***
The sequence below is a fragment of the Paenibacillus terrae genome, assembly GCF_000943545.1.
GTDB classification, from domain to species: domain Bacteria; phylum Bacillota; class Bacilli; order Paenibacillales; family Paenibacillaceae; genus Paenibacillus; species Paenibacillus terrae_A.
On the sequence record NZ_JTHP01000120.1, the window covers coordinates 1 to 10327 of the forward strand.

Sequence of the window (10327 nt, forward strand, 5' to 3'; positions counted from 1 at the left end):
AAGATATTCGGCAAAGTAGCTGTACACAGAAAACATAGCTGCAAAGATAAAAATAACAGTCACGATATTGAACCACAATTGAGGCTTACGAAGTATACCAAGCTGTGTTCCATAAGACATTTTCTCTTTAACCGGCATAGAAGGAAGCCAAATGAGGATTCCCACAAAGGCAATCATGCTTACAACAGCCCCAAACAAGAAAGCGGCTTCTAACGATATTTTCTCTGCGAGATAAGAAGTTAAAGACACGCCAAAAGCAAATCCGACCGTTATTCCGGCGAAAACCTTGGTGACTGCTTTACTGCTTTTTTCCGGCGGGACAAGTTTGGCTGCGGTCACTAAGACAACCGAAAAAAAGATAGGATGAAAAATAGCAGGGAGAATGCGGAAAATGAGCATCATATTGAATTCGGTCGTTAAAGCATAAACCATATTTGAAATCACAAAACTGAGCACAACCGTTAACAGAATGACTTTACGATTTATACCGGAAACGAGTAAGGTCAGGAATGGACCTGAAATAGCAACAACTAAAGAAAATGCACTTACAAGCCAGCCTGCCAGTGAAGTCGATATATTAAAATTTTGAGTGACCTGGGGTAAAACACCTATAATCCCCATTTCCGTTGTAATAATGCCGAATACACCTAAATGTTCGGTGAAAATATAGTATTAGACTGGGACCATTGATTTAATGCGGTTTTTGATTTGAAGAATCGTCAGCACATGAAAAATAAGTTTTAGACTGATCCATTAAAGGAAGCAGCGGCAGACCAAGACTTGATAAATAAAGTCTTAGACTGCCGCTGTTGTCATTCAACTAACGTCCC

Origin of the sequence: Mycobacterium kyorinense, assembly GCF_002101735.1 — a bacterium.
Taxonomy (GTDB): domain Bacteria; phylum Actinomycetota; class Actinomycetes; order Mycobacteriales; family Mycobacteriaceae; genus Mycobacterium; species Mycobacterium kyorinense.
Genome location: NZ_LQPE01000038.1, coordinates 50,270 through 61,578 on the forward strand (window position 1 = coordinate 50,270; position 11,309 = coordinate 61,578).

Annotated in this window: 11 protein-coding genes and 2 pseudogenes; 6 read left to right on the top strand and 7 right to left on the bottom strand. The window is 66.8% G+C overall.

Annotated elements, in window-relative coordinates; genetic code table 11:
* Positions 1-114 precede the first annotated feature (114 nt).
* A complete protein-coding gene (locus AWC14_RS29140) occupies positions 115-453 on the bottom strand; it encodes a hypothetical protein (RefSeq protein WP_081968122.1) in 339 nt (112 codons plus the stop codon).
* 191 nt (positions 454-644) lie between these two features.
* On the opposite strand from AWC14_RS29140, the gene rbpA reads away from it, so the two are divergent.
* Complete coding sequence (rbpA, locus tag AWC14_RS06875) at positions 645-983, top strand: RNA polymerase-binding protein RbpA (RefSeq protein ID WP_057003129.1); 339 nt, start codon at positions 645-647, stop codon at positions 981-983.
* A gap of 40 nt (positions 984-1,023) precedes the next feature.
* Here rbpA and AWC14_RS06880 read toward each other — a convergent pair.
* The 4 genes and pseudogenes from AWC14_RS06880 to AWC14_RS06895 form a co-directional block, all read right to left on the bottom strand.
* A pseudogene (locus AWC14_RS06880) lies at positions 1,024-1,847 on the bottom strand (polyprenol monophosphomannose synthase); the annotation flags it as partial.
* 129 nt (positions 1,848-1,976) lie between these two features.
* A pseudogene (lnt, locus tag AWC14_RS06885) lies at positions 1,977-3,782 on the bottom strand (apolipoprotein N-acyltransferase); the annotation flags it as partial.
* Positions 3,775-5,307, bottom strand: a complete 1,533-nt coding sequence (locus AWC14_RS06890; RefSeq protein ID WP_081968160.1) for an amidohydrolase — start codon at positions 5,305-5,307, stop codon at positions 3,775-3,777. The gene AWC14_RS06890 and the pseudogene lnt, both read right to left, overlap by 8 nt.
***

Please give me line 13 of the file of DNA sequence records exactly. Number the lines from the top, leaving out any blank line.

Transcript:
* 191 nt (positions 454-644) lie between these two features.